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Mesaros v. United States

United States Court of Appeals, Federal Circuit
845 F.2d 1576 (1988)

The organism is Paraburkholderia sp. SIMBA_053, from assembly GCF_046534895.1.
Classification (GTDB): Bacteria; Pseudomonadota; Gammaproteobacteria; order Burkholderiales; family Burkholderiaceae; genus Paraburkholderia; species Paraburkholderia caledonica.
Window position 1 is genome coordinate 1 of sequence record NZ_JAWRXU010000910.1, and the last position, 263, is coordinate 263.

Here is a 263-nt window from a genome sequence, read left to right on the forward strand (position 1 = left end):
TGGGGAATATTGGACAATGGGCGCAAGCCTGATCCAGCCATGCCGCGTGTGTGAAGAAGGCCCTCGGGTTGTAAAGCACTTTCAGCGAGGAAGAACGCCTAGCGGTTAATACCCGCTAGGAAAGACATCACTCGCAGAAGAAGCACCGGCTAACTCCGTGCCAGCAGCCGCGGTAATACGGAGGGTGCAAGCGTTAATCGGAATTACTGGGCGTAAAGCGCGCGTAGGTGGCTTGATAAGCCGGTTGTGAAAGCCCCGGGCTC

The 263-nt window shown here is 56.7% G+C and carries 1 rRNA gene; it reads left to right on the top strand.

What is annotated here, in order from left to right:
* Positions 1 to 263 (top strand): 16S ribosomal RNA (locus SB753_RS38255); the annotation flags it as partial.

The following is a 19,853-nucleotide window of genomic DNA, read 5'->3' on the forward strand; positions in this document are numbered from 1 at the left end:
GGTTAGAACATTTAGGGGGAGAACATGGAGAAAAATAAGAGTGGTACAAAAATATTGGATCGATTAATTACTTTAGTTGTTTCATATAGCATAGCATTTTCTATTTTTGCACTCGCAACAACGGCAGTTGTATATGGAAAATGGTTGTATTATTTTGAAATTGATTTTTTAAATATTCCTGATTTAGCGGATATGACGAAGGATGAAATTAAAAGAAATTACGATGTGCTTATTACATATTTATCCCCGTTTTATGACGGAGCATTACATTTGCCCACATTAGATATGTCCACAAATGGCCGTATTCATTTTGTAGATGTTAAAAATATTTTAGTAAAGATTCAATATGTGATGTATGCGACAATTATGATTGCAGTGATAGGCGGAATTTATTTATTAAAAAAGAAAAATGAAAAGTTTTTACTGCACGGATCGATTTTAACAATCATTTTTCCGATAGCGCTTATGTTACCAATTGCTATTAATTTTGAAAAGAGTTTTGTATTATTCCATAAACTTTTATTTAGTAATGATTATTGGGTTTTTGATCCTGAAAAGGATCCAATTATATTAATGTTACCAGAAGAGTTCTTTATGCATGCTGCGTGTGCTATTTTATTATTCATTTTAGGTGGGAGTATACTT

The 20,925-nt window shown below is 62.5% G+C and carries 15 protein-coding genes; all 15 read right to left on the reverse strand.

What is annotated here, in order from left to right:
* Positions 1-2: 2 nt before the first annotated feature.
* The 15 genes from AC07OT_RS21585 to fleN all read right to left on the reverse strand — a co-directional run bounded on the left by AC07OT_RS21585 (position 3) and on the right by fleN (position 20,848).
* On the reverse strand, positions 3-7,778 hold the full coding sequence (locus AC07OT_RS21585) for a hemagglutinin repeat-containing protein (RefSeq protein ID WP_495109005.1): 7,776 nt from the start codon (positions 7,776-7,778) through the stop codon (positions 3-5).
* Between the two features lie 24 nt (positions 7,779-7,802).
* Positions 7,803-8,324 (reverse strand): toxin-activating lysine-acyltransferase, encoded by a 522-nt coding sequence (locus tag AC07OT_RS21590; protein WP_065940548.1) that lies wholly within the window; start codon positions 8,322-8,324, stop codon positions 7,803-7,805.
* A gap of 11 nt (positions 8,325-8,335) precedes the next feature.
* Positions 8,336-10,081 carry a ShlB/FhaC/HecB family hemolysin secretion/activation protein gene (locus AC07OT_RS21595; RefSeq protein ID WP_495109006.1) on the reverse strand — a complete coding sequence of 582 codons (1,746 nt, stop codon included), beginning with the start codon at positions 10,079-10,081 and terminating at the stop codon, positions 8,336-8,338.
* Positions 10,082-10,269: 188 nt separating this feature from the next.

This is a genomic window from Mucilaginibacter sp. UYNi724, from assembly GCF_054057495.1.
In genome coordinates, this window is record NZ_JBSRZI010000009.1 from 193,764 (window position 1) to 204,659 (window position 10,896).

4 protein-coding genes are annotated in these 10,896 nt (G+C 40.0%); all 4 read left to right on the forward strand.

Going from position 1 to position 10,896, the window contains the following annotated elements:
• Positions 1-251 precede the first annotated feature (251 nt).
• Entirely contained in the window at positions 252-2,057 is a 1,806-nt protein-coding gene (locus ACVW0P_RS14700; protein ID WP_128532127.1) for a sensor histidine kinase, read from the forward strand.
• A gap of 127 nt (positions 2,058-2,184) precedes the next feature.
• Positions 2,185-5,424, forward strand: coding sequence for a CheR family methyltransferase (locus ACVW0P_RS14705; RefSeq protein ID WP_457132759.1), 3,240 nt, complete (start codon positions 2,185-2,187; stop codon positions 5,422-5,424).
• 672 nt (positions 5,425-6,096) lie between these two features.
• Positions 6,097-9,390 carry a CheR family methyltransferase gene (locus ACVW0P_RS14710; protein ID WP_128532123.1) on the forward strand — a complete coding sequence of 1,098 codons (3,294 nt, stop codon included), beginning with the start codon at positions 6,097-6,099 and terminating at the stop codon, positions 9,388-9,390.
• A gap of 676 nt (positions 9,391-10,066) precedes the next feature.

In July 1985, the United States Congress passed the Statue of Liberty-Ellis Island Commemorative Coin Act that authorized the United States Mint (Mint) (defendant) to produce 500,000 limited edition commemorative coins. The coins were to be sold to raise money to restore the Statue of Liberty and Ellis Island in New York, New York. The Mint mailed out materials advertising the sale of the coins and authorizing payment by check, cash, or credit card. The Mint used an outside bank to process credit card orders, but had significant problems processing credit card payments. As a result, many credit card orders for coins were unfulfilled. Mary and Anthony Mesaros (plaintiffs) received the materials from the Mint and placed a credit card order in November 1985 for $1,675 worth of commemorative coins. The Mesaros’ bank approved their credit card transaction, but the Mint was unable to process their credit card orders. Mr. and Mrs. Mesaros later ordered 18 additional coins via check. All of their check orders were successfully processed. On May 23, 1986, Mr. and Mrs. Mesaros filed a class action suit in federal district court against the United States Government (defendant) and the Mint alleging breach of contract. Mr. and Mrs. Mesaros alleged that the materials sent to them by the Mint constituted an offer which they accepted, thus forming a binding contract. The district court granted summary judgment for the United States, and Mr. and Mrs. Mesaros appealed.

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